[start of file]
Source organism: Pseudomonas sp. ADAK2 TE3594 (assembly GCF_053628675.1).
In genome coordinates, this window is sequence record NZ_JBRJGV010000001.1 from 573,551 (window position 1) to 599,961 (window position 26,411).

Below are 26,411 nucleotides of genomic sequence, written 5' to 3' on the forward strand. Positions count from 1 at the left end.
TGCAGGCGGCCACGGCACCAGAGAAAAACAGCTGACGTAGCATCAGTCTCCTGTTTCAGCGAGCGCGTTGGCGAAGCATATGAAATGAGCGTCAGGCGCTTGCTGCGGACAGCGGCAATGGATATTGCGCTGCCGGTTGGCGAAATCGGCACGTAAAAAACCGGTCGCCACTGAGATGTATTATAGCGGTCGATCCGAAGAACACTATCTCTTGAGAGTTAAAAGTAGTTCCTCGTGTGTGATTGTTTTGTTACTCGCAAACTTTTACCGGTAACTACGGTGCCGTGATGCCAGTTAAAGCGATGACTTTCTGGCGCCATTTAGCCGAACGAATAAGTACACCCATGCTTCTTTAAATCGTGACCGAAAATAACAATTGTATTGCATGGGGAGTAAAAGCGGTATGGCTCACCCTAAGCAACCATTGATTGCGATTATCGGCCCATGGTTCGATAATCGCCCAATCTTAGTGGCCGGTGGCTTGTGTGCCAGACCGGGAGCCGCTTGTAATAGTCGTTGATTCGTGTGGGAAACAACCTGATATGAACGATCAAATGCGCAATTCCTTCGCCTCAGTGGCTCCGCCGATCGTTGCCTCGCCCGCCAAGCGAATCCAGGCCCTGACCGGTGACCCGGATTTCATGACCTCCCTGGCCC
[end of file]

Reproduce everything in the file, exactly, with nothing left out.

Source organism: Pseudomonas sp. ADAK2 TE3594 (assembly GCF_053628675.1).
In genome coordinates, this window is sequence record NZ_JBRJGV010000001.1 from 573,551 (window position 1) to 599,961 (window position 26,411).

Below are 26,411 nucleotides of genomic sequence, written 5' to 3' on the forward strand. Positions count from 1 at the left end.
TGCAGGCGGCCACGGCACCAGAGAAAAACAGCTGACGTAGCATCAGTCTCCTGTTTCAGCGAGCGCGTTGGCGAAGCATATGAAATGAGCGTCAGGCGCTTGCTGCGGACAGCGGCAATGGATATTGCGCTGCCGGTTGGCGAAATCGGCACGTAAAAAACCGGTCGCCACTGAGATGTATTATAGCGGTCGATCCGAAGAACACTATCTCTTGAGAGTTAAAAGTAGTTCCTCGTGTGTGATTGTTTTGTTACTCGCAAACTTTTACCGGTAACTACGGTGCCGTGATGCCAGTTAAAGCGATGACTTTCTGGCGCCATTTAGCCGAACGAATAAGTACACCCATGCTTCTTTAAATCGTGACCGAAAATAACAATTGTATTGCATGGGGAGTAAAAGCGGTATGGCTCACCCTAAGCAACCATTGATTGCGATTATCGGCCCATGGTTCGATAATCGCCCAATCTTAGTGGCCGGTGGCTTGTGTGCCAGACCGGGAGCCGCTTGTAATAGTCGTTGATTCGTGTGGGAAACAACCTGATATGAACGATCAAATGCGCAATTCCTTCGCCTCAGTGGCTCCGCCGATCGTTGCCTCGCCCGCCAAGCGAATCCAGGCCCTGACCGGTGACCCGGATTTCATGACCTCCCTGGCCC